Your Albuquerque Car Accident: The Basics
You've seen smoldering vehicles along the shoulder of I-40 before but never thought it could be you. Whose fault was it? Was the other guy hurt? How will you pay your medical bills? Sometimes a lawsuit is the only way to recover your losses.
More than 30,000 people die in car accidents each year in the United States, and many more are injured. To make matters worse, one in four New Mexican drivers are totally uninsured. And your grand prize is a slog through the dense New Mexican legal system just to cover your medical bills. To help you navigate these murky waters, we have created a guide to prepare you for what to expect from your Albuquerque car accident.
It can be difficult to remain calm after an accident, but there are a few easy steps you should always take. First, immediately stop your vehicle. If you flee the scene of an accident you risk criminal charges as a "hit-and-run" driver. You should move your vehicle if it is blocking traffic, but try to keep the scene intact as much as possible. If you move any vehicles, take careful note of its position; photographs are even better.
Second, call an ambulance immediately if anyone has been injured. New Mexican law requires drivers involved in accidents to provide "reasonable assistance" to injured parties, which usually means calling 911. Take care not to move anyone who may have suffered a back or neck injury until the paramedics arrive.
Third, you must give your name, address and registration number to everyone involved in the accident, and show your driver's license if requested. Attach your name, address and a description of what happened to any unattended vehicles that were damaged vehicle. It would be a good idea to gather contact information from any potential witnesses. However, it is better if you do not volunteer any additional details until talking to a lawyer. In particular, avoid apologizing for the accident or stating that it was your fault.
Finally, you should promptly report any accident causing injury, death, or more than $500 in property damage to the Albuquerque police. It is difficult to reconstruct exactly what happened months later, so it is usually in your best interest to get a detailed report written. You can purchase an official police report for $7.50 a few days later. You must also file a written report with the police within five days of the accident.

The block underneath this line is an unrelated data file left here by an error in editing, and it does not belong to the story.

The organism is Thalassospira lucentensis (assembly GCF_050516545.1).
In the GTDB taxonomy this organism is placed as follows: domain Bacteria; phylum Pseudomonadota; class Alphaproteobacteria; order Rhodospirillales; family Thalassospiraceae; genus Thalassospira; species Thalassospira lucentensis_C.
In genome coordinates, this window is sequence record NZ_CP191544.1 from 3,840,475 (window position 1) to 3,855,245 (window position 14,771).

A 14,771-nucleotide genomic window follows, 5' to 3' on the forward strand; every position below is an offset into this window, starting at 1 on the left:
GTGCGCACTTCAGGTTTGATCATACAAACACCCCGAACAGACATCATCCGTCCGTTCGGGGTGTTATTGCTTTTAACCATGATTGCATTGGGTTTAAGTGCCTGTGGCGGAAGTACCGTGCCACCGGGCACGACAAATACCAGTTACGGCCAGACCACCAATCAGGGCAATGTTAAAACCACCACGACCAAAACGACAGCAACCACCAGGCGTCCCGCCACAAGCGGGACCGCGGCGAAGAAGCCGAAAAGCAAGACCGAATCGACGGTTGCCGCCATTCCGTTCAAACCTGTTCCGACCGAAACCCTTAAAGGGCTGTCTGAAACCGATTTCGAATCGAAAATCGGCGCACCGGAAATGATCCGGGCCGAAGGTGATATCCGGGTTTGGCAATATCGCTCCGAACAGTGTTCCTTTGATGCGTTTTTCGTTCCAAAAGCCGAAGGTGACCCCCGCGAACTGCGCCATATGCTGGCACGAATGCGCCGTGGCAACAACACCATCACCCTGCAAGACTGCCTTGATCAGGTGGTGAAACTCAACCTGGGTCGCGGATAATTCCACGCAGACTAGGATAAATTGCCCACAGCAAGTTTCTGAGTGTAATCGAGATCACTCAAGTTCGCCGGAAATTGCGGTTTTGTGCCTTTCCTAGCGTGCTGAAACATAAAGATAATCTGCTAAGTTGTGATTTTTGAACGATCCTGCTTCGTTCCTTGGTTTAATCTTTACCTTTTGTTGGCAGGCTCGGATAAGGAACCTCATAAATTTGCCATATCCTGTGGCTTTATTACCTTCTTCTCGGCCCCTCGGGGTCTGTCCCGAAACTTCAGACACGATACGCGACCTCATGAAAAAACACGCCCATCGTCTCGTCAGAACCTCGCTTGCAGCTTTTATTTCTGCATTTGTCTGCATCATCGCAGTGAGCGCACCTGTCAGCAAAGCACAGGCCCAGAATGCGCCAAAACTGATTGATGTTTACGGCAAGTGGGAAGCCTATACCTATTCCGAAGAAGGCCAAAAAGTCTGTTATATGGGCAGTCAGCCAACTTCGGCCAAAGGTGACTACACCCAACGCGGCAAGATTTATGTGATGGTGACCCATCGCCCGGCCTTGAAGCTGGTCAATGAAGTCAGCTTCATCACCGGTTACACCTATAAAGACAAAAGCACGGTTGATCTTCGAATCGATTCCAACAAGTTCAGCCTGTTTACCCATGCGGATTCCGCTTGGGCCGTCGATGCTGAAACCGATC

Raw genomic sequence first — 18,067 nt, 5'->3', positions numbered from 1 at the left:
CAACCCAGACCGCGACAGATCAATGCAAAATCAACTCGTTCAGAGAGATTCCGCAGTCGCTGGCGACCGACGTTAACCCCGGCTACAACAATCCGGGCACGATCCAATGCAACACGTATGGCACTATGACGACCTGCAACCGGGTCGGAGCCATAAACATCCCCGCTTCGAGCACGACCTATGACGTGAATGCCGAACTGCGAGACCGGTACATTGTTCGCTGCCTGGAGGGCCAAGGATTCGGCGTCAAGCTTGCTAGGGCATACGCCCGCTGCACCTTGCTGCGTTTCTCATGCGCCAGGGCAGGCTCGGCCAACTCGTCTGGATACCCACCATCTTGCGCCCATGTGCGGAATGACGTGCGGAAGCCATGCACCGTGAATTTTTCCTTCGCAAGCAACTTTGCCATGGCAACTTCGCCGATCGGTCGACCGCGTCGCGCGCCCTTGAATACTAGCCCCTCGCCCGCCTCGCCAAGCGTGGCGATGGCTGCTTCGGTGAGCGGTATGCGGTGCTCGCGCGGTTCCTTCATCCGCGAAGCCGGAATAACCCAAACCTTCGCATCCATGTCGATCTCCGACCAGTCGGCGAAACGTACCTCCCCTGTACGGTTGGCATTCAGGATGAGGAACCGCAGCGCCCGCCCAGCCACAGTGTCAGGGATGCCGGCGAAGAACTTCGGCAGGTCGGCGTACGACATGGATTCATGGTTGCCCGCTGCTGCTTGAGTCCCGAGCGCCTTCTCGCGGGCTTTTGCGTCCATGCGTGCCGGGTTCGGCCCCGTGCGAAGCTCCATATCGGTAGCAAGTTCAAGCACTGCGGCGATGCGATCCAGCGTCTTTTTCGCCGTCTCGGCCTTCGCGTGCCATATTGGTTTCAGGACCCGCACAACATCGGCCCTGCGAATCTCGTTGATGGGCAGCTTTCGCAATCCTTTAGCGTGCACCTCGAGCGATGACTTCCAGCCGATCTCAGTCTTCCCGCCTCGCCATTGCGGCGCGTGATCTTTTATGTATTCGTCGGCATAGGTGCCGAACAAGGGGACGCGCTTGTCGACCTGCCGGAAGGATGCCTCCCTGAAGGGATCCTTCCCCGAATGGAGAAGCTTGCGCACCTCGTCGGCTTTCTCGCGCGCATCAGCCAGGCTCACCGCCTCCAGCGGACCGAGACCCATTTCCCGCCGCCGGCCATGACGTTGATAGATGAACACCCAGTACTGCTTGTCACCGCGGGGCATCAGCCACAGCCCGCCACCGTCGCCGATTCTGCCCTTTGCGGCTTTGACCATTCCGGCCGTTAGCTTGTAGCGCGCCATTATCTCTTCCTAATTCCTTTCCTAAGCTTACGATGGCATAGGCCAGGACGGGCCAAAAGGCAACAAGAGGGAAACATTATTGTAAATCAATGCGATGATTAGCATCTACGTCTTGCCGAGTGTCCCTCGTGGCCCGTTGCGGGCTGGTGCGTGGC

This is a lot of information, so why not print out a helpful checklist and store it in your glove box for that rainy day?
New Mexico has a "fault" system in determining financial responsibility for an accident. The person who was legally at fault for causing the accident (and their insurance) must compensate anyone who was injured or whose property was damaged. The minimum coverage a licensed driver must carry is:
- $25,000 for injury to or death of one person,
- $50,000 for injury to or death of two or more persons, and
- $10,000 for property damage.
Filing a Lawsuit
To file a lawsuit you must draft a complaint, which is a brief explanation of the basis of your lawsuit. Alternatively, you may want to speak with an experience personal injury attorney. Personal injury attorneys almost universally work on a contingency basis, which means you don't pay them anything until you've won.
You can file your lawsuit in either big-time District Court or small-time Metro Court, depending on the amount of damages you suffered. If you seek $10,000 or more you should file your lawsuit in the Bernalillo County Courthouse of the Second Judicial District Court. If you seek less than $10,000 in compensation, you can enjoy the relaxed procedure of small claims court by filing with the Bernalillo County Metropolitan Court instead. Read more about Albuquerque Courthouses to find which location is appropriate.
The law of negligence governs accidental injuries, and are the most common lawsuit after a car crash. You must prove that the other driver failed to exercise reasonable care while operating their vehicle. This is easier to prove if the other driver was driving recklessly, breaking traffic laws or intoxicated.
In fatal accidents the surviving family members have a right to sue for wrongful death. This type of lawsuit seeks compensation for the survivors, such as lost wages from the deceased, lost companionship and funeral expenses.
Alternatively, you may be able to file a lawsuit against the manufacturer if a defect in the vehicle contributed to the accident. To succeed on this claim you must prove:
- the defective car or part was "unreasonably dangerous;"
- the vehicle was being operated as intended; and
- the vehicle's performance had not changed since its initial purchase.
New Mexico has adopted a pure comparative negligence rule for distributing damages. In a comparative negligence state, fault is assigned to each party and damages are reduced in proportion to your relative fault. For example, if you racked up $1,000 in medical bills as a result of an accident which was found to be 10% your fault, you will be able to recover 90%, or $900. Significantly, New Mexico is one of 13 states to have a "pure" comparative negligence standard, which means that even if your injury is found to be 99% your own fault, you can still recover 1%.
Now that you know what to expect from your Albuquerque accident, try learning more about the law governing car accidents.